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The Photoelectric Effect

At the beginning of the 20th century, physicists turned their attention to the ability of light to eject electrons from metal. This could be explained as light imparting energy to electrons which then effectively ‘evaporate’ from the surface of the metal. The classical analogy with the evaporation of water suggests that some degree of evaporation should occur regardless of the frequency of the light, provided it is sufficiently intense. In reality, there is a clear threshold frequency, which varies from metal to metal, below which the effect will not occur.

It was Einstein who, in 1905, explained this anomaly by assuming that the energy imparted by the light is packaged (quantised) in a manner that is related to the frequency of the light rather than spread evenly over the wavefront. This effect is more akin to light behaving as packets of energy - indeed as particles - than as waves (see wave-particle duality). Furthermore, Einstein assumed that the way in which electrons absorbed that energy is also quantised - so that they can only acquire the energy necessary to escape if the light is of sufficiently high frequency. Light of frequencies lower than this threshold has no effect regardless of the intensity of the light source.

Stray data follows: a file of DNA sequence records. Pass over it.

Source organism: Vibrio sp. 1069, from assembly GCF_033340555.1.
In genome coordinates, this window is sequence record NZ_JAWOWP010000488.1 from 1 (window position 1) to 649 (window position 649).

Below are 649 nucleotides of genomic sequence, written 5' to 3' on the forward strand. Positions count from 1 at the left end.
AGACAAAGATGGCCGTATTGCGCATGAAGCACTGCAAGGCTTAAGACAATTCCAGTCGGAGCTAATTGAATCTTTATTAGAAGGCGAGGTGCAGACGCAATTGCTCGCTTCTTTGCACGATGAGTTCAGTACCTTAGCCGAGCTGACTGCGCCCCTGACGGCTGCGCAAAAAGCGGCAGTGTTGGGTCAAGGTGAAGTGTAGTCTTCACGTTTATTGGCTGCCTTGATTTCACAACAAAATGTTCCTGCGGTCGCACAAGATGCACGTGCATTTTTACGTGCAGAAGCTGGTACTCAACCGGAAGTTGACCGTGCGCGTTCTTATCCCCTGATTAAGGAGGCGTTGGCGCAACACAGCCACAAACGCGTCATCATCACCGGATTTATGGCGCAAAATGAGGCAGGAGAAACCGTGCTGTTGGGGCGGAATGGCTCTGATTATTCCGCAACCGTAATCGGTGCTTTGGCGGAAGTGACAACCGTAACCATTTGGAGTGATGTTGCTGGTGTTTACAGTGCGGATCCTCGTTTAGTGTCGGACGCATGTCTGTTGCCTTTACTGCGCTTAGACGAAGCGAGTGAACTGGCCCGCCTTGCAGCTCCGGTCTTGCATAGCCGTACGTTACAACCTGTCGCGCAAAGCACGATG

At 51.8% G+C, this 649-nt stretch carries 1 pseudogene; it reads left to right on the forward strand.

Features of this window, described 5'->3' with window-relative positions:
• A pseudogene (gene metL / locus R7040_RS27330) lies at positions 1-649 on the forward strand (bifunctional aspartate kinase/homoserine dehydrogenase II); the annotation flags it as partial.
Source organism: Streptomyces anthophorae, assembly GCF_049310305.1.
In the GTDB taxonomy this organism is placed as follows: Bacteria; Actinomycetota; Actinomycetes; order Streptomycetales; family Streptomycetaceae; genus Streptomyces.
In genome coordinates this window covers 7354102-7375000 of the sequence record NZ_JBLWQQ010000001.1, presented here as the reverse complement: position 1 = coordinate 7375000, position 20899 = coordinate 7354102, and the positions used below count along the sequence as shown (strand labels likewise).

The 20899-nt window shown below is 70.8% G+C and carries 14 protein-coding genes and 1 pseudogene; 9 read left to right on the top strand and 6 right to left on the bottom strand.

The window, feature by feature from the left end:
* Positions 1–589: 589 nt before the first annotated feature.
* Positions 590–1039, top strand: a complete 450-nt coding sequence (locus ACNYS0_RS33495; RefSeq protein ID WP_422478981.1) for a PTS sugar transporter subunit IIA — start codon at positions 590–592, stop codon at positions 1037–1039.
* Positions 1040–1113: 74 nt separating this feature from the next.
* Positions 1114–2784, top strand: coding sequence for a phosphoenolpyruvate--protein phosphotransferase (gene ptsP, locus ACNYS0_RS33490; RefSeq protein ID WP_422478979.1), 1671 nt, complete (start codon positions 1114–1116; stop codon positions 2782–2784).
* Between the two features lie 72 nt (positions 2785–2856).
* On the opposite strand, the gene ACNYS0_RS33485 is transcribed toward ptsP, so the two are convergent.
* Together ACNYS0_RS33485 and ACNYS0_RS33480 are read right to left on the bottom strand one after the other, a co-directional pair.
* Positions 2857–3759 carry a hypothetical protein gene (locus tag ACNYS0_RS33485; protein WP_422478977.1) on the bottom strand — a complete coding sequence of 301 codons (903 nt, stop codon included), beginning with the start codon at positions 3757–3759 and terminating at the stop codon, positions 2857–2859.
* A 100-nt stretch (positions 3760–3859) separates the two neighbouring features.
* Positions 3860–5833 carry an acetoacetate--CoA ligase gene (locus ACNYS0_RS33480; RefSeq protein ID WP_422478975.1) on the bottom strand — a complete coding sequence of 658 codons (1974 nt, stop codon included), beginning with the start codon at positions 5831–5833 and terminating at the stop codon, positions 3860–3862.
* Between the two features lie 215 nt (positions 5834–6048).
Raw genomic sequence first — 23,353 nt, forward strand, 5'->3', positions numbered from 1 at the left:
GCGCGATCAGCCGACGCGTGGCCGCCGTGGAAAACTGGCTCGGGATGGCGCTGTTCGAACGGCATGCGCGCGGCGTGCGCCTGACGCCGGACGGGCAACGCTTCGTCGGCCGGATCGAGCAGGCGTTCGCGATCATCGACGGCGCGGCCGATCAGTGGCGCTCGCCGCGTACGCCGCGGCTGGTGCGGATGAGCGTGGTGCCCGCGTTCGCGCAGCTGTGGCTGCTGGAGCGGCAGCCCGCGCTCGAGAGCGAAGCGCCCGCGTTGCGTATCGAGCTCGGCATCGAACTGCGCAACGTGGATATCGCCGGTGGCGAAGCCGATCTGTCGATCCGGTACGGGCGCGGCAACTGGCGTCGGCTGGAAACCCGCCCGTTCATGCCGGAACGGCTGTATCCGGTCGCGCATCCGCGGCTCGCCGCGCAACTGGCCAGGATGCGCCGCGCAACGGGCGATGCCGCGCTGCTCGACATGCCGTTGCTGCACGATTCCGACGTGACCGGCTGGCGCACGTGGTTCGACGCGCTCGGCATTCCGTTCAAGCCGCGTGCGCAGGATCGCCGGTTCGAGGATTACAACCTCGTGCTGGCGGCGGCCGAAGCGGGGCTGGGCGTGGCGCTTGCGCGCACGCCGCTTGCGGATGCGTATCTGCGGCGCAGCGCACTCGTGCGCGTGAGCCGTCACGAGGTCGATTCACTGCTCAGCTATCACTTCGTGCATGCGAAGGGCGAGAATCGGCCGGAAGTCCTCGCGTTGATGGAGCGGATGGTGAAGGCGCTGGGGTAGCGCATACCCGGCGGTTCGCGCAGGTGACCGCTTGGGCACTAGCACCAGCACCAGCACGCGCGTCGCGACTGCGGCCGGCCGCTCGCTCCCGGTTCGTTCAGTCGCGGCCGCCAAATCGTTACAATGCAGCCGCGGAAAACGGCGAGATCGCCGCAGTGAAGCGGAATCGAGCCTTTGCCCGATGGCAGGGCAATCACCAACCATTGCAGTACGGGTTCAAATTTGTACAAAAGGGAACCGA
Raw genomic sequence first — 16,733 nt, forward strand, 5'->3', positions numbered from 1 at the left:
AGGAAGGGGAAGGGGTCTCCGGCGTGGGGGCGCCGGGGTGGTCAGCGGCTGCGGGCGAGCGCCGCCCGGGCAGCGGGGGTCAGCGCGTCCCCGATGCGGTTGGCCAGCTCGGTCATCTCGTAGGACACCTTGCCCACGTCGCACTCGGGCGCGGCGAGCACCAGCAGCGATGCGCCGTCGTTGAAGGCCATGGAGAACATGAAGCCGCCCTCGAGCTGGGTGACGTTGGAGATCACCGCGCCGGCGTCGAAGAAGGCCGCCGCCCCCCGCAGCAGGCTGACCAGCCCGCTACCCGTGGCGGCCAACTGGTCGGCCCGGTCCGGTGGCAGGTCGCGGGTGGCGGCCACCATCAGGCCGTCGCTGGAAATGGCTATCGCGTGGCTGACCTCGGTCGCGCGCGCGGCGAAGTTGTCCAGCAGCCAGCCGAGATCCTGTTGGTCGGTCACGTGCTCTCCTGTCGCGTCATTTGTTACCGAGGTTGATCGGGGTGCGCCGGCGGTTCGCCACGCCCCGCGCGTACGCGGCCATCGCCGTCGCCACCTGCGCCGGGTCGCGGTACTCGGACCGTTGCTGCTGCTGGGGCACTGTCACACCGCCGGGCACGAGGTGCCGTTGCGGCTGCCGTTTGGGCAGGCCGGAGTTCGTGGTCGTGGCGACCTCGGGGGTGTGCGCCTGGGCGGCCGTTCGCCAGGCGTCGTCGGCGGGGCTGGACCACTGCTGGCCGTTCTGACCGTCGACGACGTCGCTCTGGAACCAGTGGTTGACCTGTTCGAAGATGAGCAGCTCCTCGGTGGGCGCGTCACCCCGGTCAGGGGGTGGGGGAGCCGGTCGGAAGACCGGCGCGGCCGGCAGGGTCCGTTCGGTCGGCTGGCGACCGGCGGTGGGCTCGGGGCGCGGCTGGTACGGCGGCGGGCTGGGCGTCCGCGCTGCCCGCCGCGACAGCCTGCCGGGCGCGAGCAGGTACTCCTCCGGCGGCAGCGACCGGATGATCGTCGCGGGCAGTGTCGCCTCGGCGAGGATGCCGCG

For a description of another problem for the classical description, see the ultraviolet catastrophe.

Email link | Feedback | Contributed by: Dr. Christopher Southgate
Source: God, Humanity and the Cosmos  (T&T Clark, 1999)

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